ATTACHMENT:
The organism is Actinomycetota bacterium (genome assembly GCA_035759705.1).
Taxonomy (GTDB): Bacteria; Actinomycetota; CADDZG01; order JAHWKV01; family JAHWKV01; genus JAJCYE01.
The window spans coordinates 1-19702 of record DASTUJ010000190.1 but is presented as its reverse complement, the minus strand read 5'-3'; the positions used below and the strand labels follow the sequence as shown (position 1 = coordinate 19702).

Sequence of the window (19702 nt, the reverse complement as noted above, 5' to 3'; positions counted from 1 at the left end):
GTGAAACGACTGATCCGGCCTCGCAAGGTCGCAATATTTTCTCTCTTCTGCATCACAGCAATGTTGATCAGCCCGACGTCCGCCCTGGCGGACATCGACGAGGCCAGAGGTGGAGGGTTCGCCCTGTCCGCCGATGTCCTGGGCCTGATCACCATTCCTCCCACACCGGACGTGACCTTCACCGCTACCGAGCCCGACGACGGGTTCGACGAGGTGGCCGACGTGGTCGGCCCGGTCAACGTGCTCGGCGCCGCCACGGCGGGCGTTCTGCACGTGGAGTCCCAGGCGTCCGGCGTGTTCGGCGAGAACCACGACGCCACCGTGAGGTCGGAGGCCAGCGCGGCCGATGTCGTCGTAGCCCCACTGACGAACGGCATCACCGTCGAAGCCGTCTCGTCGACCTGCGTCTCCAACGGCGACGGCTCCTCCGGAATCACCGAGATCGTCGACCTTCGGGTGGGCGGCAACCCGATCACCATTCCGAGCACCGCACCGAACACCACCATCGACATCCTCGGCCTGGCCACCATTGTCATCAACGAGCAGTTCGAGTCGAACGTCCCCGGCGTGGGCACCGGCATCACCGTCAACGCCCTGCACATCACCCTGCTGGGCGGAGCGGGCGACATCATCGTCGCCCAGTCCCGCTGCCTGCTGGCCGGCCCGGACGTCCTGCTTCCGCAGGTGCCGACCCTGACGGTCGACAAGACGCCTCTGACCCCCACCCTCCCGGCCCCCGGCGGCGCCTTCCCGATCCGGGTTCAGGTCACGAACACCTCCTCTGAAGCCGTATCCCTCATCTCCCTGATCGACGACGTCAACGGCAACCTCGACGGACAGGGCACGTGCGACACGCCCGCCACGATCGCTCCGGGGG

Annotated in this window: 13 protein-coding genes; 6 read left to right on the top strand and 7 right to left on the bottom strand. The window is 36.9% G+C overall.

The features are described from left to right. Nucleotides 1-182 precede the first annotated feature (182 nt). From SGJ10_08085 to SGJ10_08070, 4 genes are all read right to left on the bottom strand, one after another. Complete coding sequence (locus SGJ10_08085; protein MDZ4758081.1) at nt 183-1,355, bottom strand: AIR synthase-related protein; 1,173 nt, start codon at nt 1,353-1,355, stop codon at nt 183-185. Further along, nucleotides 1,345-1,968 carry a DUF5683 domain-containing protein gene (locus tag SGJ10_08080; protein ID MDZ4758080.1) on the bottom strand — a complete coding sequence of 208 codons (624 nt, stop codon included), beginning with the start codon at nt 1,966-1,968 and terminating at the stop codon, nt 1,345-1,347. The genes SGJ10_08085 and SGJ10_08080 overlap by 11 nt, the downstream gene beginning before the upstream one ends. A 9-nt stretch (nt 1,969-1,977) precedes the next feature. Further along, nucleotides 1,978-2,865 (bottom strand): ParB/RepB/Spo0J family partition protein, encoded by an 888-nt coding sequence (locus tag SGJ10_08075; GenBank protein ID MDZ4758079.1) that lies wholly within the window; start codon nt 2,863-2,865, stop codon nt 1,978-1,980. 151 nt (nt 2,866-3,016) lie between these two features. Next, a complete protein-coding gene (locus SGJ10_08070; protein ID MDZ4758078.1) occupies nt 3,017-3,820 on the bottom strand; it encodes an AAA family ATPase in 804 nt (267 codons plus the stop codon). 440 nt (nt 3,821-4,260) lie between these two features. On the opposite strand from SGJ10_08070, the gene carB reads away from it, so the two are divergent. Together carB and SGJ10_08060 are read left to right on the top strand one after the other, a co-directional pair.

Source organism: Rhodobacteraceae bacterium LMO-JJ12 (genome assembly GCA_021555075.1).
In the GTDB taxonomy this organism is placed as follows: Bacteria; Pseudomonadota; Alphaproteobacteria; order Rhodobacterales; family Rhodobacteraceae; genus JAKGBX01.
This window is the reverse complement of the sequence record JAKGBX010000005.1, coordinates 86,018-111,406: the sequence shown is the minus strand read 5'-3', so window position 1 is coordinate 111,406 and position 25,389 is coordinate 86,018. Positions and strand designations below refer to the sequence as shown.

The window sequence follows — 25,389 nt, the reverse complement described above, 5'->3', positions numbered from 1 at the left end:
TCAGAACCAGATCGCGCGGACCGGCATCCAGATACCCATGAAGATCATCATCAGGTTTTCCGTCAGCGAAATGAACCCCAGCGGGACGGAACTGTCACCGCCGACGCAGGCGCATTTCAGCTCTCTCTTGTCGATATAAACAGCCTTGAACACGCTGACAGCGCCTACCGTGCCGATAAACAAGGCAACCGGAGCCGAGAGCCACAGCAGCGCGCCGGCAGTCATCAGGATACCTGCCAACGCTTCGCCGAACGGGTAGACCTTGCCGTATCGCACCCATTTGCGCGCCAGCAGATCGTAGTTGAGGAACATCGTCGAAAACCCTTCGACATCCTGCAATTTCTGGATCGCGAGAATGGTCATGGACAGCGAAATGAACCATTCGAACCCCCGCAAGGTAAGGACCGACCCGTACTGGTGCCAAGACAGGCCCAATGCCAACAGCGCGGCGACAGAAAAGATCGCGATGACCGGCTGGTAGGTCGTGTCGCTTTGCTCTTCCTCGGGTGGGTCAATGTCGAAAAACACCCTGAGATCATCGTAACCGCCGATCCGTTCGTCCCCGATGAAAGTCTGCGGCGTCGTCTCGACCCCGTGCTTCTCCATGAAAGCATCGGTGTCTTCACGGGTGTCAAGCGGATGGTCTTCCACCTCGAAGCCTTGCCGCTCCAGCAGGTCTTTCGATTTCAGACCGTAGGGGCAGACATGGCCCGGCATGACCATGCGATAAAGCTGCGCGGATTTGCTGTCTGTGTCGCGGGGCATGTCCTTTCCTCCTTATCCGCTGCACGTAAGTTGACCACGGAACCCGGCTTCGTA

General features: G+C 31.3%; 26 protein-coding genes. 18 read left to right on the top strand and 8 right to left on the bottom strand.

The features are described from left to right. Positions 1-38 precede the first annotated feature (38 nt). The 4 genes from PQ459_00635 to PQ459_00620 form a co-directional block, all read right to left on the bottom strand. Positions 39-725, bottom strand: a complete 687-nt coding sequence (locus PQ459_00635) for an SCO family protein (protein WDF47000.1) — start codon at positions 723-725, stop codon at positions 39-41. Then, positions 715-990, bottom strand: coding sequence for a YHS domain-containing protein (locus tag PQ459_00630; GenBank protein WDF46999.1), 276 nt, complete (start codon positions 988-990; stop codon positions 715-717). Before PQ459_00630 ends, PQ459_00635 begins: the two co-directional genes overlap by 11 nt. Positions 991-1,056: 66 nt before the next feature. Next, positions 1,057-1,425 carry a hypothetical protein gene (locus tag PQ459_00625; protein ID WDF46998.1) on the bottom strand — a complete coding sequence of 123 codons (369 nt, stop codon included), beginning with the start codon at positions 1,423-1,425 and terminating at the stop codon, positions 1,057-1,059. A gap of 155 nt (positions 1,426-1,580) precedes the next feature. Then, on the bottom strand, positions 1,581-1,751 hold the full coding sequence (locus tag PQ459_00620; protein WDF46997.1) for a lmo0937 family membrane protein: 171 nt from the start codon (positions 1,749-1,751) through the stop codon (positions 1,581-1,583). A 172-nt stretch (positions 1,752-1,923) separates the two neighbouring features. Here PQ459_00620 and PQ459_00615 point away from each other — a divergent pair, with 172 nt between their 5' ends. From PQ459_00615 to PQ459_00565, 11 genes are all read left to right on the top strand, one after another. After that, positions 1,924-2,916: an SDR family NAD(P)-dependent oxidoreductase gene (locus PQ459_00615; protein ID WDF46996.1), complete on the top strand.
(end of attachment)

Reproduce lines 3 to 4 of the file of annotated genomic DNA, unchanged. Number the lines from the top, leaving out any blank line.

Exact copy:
The window spans coordinates 1-19702 of record DASTUJ010000190.1 but is presented as its reverse complement, the minus strand read 5'-3'; the positions used below and the strand labels follow the sequence as shown (position 1 = coordinate 19702).

Sequence of the window (19702 nt, the reverse complement as noted above, 5' to 3'; positions counted from 1 at the left end):